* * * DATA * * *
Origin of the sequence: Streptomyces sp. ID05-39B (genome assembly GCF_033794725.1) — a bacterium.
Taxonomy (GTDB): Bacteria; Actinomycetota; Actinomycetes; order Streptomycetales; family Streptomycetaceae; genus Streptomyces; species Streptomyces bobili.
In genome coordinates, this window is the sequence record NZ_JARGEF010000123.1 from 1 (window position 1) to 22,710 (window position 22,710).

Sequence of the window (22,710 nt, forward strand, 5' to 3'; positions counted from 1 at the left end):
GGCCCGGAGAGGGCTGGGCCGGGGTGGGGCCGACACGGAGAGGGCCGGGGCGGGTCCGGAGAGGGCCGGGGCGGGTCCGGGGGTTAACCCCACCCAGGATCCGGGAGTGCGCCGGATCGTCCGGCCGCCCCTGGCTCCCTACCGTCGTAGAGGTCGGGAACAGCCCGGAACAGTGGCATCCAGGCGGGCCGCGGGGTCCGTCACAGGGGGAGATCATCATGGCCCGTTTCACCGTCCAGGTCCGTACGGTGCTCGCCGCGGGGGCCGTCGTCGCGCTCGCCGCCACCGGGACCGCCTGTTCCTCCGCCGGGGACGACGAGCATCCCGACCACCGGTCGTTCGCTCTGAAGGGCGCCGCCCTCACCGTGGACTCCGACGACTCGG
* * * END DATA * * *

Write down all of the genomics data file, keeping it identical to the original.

Origin of the sequence: Streptomyces sp. ID05-39B (genome assembly GCF_033794725.1) — a bacterium.
Taxonomy (GTDB): Bacteria; Actinomycetota; Actinomycetes; order Streptomycetales; family Streptomycetaceae; genus Streptomyces; species Streptomyces bobili.
In genome coordinates, this window is the sequence record NZ_JARGEF010000123.1 from 1 (window position 1) to 22,710 (window position 22,710).

Sequence of the window (22,710 nt, forward strand, 5' to 3'; positions counted from 1 at the left end):
GGCCCGGAGAGGGCTGGGCCGGGGTGGGGCCGACACGGAGAGGGCCGGGGCGGGTCCGGAGAGGGCCGGGGCGGGTCCGGGGGTTAACCCCACCCAGGATCCGGGAGTGCGCCGGATCGTCCGGCCGCCCCTGGCTCCCTACCGTCGTAGAGGTCGGGAACAGCCCGGAACAGTGGCATCCAGGCGGGCCGCGGGGTCCGTCACAGGGGGAGATCATCATGGCCCGTTTCACCGTCCAGGTCCGTACGGTGCTCGCCGCGGGGGCCGTCGTCGCGCTCGCCGCCACCGGGACCGCCTGTTCCTCCGCCGGGGACGACGAGCATCCCGACCACCGGTCGTTCGCTCTGAAGGGCGCCGCCCTCACCGTGGACTCCGACGACTCGG